My father-in-law, Lonnie Ray Browne, served in Vietnam and is the only casualty of war I’ve ever known.
He used to tell stories about things he experienced overseas. He was an aircraft mechanic meaning he had the good fortune not to be on the front lines of combat. But he did see fire and would recount sometimes how the enemy planes would come flying overhead shooting and bombing. He spent a year in Japan and even thirty years later still answered the phone in Japanese when he was in a playful mood.
At some point over there he was exposed to Agent Orange. Later in his life this would take a toll as diabetes – linked by the Veteran’s Administration to Agent Orange exposure – began to steal his vitality. He lost part of his foot and with it his ability to stand for long periods. His capacity to work the kind of jobs he had built a life on was gone. His eyesight was another casualty so jobs using a computer were difficult at best (try finding one that does not use a computer but is not on your feet).
Greater love has no one than this: to lay down one’s life for one’s friends. John 15:13
There was a period of about five years immediately after his amputation that was the hardest I have ever seen someone struggle. Lonnie (I never did take to calling him “dad”) kept finding jobs and was willing to do almost anything but job after job ended in disappointment. Still, he kept on. His belief in himself was fierce; his determination to take care of his family deep. He had something to prove, to fight for. That’s how I prefer to remember him.
Once when the pressure was building and obviously weighing on him I took Lonnie out for a beer. No wives. No kids. Just guys hanging out in a booth with some good beverages. We talked and laughed. He had a funny laugh and his whole face lit up when he did. Laughing took the load off for a bit. As we were leaving he looked at me and said “Thank you for this, Eric. I needed it.” We were never extremely close but I hold on to a few moments like that one to remind me he loved me and I him. I’ll never forget it.
When he finally broke down and applied for disability it was admitting defeat but he knew it was the right thing to do. He had to do it to take care of his family so he did. It humbled him but he was willing.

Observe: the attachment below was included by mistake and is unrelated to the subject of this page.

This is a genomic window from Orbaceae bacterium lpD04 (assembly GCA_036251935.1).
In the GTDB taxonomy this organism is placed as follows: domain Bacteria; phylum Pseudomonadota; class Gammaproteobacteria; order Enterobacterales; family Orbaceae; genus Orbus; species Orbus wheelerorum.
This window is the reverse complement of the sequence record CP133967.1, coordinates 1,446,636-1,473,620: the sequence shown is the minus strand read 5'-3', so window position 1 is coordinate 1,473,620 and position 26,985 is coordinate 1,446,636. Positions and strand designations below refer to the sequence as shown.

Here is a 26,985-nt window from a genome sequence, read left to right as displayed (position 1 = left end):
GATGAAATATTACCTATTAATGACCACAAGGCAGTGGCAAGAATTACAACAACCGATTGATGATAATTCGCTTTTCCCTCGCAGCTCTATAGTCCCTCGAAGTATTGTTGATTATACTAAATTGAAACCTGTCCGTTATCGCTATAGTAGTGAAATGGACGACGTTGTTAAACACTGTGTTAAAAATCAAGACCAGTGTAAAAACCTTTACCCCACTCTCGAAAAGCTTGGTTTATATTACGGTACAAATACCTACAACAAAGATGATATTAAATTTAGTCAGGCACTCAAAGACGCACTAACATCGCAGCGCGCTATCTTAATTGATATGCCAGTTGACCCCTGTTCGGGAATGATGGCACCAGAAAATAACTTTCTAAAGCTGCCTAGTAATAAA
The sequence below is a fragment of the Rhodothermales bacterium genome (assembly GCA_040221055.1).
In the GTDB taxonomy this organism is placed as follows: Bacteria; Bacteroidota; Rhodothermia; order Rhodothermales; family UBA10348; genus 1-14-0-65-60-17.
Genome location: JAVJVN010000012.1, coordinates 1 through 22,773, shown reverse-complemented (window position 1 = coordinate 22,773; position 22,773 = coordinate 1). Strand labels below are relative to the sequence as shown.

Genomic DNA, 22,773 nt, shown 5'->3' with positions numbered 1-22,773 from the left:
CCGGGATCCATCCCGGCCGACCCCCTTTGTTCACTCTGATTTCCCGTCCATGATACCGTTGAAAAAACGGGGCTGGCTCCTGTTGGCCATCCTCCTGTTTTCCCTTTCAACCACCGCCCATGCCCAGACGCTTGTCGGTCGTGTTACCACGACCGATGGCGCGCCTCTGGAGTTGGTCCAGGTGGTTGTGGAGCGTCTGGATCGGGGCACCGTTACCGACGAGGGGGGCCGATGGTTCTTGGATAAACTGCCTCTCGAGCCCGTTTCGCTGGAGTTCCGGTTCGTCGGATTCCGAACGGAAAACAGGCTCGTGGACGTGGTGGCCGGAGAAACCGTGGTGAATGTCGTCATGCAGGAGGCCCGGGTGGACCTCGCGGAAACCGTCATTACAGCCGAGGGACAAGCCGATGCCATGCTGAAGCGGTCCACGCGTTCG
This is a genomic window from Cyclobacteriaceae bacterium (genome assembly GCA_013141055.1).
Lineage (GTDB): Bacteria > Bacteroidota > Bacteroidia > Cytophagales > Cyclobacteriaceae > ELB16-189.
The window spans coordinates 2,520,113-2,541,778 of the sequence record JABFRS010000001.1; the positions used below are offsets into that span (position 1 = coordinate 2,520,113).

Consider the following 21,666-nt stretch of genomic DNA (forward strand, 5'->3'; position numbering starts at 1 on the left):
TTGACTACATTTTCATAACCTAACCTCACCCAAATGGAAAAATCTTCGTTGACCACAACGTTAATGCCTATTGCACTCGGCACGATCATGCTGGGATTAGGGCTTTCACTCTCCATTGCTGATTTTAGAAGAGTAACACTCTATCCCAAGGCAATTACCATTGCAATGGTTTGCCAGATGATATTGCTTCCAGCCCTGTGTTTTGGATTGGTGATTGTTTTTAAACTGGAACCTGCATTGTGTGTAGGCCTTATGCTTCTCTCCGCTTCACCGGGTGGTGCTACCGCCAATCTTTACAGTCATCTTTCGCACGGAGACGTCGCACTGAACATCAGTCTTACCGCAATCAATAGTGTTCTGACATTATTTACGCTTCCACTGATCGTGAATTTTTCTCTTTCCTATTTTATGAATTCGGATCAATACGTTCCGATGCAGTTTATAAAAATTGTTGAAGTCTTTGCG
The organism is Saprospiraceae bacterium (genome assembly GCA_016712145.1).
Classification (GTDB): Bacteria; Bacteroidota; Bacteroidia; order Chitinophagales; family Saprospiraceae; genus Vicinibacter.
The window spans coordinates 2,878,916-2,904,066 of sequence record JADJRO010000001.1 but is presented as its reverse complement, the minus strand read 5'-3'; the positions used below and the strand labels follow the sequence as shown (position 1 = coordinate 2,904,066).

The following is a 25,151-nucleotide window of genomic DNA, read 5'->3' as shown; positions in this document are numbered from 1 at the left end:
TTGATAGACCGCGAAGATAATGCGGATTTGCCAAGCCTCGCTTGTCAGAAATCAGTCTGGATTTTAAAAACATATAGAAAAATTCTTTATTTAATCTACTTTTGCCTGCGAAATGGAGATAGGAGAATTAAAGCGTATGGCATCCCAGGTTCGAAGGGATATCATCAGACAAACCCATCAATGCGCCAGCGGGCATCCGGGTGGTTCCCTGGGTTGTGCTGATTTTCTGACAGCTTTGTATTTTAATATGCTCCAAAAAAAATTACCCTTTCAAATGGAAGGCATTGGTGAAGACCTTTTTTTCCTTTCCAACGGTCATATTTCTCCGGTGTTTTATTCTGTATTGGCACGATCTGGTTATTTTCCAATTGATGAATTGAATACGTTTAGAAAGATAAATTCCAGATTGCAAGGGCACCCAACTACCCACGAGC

Lonnie’s confidence in God never wavered though I know he had periods when the questions outweighed the answers. My favorite artifact from his life is a large print copy of the New Living Translation we gave him ten or twelve years ago. It contains notes and highlighted verses by the hundreds. He obviously spent plenty of time with it. “I realized I couldn’t raise you kids myself,” he would say. So he put his faith in God.
Just a month before he died we sat on the front porch over coffee, Lonnie remembering his time overseas, his childhood, and his own father. He was proud of his dad because he turned down a job taming animals with the circus at an incredible salary of $25,000.00 per year (serious cash in those days) to raise a family of his own. Lonnie beamed like a little boy when he told that story. No wonder he always put family first.
Lonnie Ray Browne went to be with the Lord in the early morning of September 27, 2011, the years of struggle finally finished. It was too soon and we all thought to ourselves perhaps it would not have been so early but for his time serving Uncle Sam. We’ll never know.
This Memorial Day, I’m remembering his service to our nation and devotion to his God and family, sacrifices that prove greatness still lives in America.
Many have sacrificed much for our freedom. I think especially of those killed in America’s wars.
War of 1812
World War I
World War II
Persian Gulf War
Operation Iraqi Freedom
Operation New Dawn
Operation Enduring Freedom (Afghanistan)
Total = 1,010,389 paid the ultimate sacrifice.